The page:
n a rainy day in April 1977, my husband and I, along with our two small children, arrived on the campus of the Church of God Home for Children in Sevierville, Tennessee, to begin our lives as houseparents. In those initial moments, we had no way of knowing that 10 little girls in Cottage 2, ages 5-11, would impact our lives forever.
They were a talkative bunch! After telling us their names, they proceeded to show us their skinned knees and bruises from play. One had a headache; another, a stomachache.
“Have you come to be our mommy and daddy?” a small blonde-haired girl asked.
“We can’t take the place of your parents, but we will love you and take good care of you,” we assured them.
Eleven-year-old Anna spoke up proudly, “I can be your helper. I know how to run the washer and dryer!”
Thank You, God, I thought. We’re going to need a helper! Ten children under age 12!
In the days following, we learned their heartbreaking stories. Two sisters had been abandoned and taken to their aging grandparents, who were unable to care for them. A very thin 8-year old had never know her father; he mother had a debilitating disease and subsequently passed away.
Others had been raped by relatives and/or had parents on drugs and therefore had been taken out of their home. It was tough for them to grasp what love meant, so it was a challenge to win their trust.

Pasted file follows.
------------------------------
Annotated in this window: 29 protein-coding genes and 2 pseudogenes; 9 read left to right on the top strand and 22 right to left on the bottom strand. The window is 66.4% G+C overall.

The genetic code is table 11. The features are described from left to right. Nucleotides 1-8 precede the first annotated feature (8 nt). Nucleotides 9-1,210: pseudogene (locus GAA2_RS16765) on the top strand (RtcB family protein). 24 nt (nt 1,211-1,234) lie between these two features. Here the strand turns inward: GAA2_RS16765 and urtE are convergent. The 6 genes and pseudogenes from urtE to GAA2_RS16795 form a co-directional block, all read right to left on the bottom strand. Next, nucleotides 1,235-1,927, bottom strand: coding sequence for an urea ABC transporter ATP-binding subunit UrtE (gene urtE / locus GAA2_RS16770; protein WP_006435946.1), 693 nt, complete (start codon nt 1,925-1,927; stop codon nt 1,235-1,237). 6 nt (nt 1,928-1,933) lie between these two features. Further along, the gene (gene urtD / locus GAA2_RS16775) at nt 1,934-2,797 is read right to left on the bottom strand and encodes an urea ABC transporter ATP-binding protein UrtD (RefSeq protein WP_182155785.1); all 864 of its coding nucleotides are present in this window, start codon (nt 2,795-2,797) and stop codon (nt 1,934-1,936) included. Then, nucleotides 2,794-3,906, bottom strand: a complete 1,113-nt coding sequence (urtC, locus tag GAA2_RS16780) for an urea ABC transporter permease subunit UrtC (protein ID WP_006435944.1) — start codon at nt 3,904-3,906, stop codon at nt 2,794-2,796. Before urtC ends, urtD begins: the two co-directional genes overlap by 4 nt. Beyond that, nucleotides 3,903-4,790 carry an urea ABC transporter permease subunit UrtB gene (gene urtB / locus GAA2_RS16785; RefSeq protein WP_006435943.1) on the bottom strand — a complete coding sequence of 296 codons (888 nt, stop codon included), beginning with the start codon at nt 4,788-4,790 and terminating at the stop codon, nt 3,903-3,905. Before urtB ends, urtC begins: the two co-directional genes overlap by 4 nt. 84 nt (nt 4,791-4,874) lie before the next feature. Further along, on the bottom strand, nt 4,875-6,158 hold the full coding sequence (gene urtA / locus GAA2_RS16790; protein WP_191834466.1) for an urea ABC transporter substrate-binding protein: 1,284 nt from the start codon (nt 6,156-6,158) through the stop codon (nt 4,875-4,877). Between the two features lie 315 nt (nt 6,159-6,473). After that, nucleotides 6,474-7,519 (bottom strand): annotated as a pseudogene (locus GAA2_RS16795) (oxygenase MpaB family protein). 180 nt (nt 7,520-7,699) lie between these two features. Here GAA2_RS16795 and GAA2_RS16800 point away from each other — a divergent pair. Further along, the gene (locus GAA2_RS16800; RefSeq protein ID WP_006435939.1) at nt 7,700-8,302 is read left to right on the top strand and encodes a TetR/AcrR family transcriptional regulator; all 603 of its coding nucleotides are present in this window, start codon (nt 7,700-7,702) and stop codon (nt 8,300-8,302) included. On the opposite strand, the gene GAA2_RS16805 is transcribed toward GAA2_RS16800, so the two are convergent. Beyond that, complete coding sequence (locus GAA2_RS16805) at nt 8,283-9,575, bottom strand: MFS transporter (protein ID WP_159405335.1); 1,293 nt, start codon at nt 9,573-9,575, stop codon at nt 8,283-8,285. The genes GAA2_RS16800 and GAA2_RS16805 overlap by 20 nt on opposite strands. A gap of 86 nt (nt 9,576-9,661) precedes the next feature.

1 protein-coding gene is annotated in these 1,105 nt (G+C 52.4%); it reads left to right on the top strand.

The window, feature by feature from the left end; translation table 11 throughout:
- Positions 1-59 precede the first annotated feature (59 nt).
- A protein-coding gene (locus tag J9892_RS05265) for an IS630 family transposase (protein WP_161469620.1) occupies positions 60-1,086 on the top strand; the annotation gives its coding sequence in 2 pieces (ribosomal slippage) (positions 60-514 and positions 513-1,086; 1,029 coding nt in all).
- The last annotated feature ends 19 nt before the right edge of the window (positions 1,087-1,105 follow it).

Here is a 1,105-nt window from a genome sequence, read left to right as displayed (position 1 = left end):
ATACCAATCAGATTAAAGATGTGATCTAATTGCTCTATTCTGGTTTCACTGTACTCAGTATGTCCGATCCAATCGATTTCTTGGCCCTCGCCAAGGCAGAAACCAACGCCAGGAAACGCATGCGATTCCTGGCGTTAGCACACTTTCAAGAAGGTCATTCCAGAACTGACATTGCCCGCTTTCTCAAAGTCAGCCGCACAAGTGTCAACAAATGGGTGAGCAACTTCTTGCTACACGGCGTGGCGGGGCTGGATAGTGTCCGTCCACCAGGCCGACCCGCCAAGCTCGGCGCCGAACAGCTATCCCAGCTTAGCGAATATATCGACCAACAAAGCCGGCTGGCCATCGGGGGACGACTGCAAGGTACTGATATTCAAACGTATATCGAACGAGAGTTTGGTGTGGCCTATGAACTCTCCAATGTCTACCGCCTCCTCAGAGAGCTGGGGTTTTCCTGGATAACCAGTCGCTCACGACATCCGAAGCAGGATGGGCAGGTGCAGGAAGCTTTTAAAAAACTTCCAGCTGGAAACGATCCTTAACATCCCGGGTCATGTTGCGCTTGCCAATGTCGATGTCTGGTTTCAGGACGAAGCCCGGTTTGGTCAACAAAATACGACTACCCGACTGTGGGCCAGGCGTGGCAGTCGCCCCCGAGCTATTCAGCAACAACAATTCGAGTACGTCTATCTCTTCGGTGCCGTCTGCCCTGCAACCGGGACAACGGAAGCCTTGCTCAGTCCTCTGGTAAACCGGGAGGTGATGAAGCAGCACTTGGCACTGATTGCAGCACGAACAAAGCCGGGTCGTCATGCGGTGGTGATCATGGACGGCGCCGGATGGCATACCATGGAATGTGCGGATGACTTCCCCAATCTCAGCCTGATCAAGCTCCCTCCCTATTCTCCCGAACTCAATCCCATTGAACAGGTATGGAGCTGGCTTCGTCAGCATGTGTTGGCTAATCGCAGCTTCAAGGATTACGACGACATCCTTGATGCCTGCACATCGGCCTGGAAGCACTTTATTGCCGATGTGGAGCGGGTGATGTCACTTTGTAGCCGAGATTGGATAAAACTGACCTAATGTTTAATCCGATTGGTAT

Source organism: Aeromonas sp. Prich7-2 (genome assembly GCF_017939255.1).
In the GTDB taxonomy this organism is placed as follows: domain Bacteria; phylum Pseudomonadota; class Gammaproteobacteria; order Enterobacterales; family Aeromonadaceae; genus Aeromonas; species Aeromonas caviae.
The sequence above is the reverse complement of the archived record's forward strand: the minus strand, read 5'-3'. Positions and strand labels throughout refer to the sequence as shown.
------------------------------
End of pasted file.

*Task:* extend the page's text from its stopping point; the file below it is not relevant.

Early in our ministry, the resident nurse told me, “Sister Joyce, this is a proving ground.”
It didn’t take long to understand what she was trying to tell us. Each day brought new challenges and much prayer. Sometimes at night, I wept in my bed.
The weeks and months rolled into years, and the task was not easy. But seeing those children learning to trust and accept love, taking pride in themselves and their surroundings, learning how to have a balanced life of work and play, and, more importantly, surrendering their lives to God, made it all worthwhile. Through it all, Anna remained our helper.
The time finally came when we felt our work in Cottage 2 was done, yet we desired to stay connected to the Home for Children in some way. Therefore, when a job came open for a secretary in the Social Services Department, I accepted it, while my husband accepted a job with the Maintenance Department.
In my new position, I was able to have a broader view of the workings of the Home and the opportunity to connect with every child on campus in some way. I often saw the hopelessness in the eyes of a child sitting in the lobby. Other times I could rejoice at a success story. In almost 20 years in that position, I could never become insensitive or uncaring to their stories.
Now I am retired, but I thank God that the vision I had as a 12-year-old girl to someday help needy and hurting children is still intact. When I think of Anna and my own two children, all involved in children’s ministries, I thank Him all over again.